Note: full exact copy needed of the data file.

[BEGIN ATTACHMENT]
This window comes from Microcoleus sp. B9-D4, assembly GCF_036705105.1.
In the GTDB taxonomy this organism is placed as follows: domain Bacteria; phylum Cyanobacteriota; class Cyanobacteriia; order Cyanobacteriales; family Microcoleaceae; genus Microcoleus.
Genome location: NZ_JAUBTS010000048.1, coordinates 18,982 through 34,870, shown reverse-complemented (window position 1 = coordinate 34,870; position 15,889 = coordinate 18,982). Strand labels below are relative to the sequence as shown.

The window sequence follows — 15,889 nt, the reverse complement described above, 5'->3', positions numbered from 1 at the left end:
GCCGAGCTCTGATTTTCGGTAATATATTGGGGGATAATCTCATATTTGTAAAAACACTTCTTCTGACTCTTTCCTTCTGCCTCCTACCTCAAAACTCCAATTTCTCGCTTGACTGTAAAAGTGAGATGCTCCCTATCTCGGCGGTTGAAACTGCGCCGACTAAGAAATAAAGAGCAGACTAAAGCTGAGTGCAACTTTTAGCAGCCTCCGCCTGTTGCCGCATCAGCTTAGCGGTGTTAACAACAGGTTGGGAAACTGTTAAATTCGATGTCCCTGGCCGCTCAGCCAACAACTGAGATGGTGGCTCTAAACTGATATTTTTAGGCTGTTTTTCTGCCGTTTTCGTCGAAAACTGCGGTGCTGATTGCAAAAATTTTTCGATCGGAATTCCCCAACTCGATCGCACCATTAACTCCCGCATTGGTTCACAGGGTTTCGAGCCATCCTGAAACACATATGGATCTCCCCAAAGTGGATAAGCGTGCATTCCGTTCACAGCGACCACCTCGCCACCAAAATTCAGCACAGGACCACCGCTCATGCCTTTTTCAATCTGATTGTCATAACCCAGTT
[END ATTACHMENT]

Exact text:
This window comes from Microcoleus sp. B9-D4, assembly GCF_036705105.1.
In the GTDB taxonomy this organism is placed as follows: domain Bacteria; phylum Cyanobacteriota; class Cyanobacteriia; order Cyanobacteriales; family Microcoleaceae; genus Microcoleus.
Genome location: NZ_JAUBTS010000048.1, coordinates 18,982 through 34,870, shown reverse-complemented (window position 1 = coordinate 34,870; position 15,889 = coordinate 18,982). Strand labels below are relative to the sequence as shown.

The window sequence follows — 15,889 nt, the reverse complement described above, 5'->3', positions numbered from 1 at the left end:
GCCGAGCTCTGATTTTCGGTAATATATTGGGGGATAATCTCATATTTGTAAAAACACTTCTTCTGACTCTTTCCTTCTGCCTCCTACCTCAAAACTCCAATTTCTCGCTTGACTGTAAAAGTGAGATGCTCCCTATCTCGGCGGTTGAAACTGCGCCGACTAAGAAATAAAGAGCAGACTAAAGCTGAGTGCAACTTTTAGCAGCCTCCGCCTGTTGCCGCATCAGCTTAGCGGTGTTAACAACAGGTTGGGAAACTGTTAAATTCGATGTCCCTGGCCGCTCAGCCAACAACTGAGATGGTGGCTCTAAACTGATATTTTTAGGCTGTTTTTCTGCCGTTTTCGTCGAAAACTGCGGTGCTGATTGCAAAAATTTTTCGATCGGAATTCCCCAACTCGATCGCACCATTAACTCCCGCATTGGTTCACAGGGTTTCGAGCCATCCTGAAACACATATGGATCTCCCCAAAGTGGATAAGCGTGCATTCCGTTCACAGCGACCACCTCGCCACCAAAATTCAGCACAGGACCACCGCTCATGCCTTTTTCAATCTGATTGTCATAACCCAGTT